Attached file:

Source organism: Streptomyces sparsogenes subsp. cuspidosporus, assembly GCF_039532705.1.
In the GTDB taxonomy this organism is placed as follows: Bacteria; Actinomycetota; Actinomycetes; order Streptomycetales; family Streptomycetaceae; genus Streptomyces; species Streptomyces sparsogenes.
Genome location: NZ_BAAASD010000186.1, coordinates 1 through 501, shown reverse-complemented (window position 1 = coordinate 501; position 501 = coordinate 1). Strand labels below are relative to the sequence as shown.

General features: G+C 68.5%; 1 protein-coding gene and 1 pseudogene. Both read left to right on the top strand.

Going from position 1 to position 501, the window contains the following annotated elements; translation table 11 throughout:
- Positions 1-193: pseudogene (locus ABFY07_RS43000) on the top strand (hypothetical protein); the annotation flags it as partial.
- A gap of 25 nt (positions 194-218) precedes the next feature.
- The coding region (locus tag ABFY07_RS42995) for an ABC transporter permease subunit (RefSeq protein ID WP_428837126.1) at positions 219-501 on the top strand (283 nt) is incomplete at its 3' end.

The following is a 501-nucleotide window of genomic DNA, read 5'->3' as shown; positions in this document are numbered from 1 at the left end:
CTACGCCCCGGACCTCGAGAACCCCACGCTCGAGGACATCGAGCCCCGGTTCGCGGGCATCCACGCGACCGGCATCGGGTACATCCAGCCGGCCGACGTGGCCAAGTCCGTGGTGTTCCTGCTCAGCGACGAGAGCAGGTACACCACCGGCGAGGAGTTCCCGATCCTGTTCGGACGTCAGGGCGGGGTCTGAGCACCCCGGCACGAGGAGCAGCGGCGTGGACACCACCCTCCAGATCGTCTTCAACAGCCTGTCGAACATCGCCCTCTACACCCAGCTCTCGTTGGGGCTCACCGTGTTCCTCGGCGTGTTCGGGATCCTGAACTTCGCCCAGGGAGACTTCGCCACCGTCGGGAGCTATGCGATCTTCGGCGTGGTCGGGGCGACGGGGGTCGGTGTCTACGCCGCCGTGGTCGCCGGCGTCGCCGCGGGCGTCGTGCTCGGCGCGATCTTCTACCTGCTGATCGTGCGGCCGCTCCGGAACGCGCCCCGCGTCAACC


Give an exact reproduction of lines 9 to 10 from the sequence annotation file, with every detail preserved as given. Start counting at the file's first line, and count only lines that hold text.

The following is a 501-nucleotide window of genomic DNA, read 5'->3' as shown; positions in this document are numbered from 1 at the left end:
CTACGCCCCGGACCTCGAGAACCCCACGCTCGAGGACATCGAGCCCCGGTTCGCGGGCATCCACGCGACCGGCATCGGGTACATCCAGCCGGCCGACGTGGCCAAGTCCGTGGTGTTCCTGCTCAGCGACGAGAGCAGGTACACCACCGGCGAGGAGTTCCCGATCCTGTTCGGACGTCAGGGCGGGGTCTGAGCACCCCGGCACGAGGAGCAGCGGCGTGGACACCACCCTCCAGATCGTCTTCAACAGCCTGTCGAACATCGCCCTCTACACCCAGCTCTCGTTGGGGCTCACCGTGTTCCTCGGCGTGTTCGGGATCCTGAACTTCGCCCAGGGAGACTTCGCCACCGTCGGGAGCTATGCGATCTTCGGCGTGGTCGGGGCGACGGGGGTCGGTGTCTACGCCGCCGTGGTCGCCGGCGTCGCCGCGGGCGTCGTGCTCGGCGCGATCTTCTACCTGCTGATCGTGCGGCCGCTCCGGAACGCGCCCCGCGTCAACC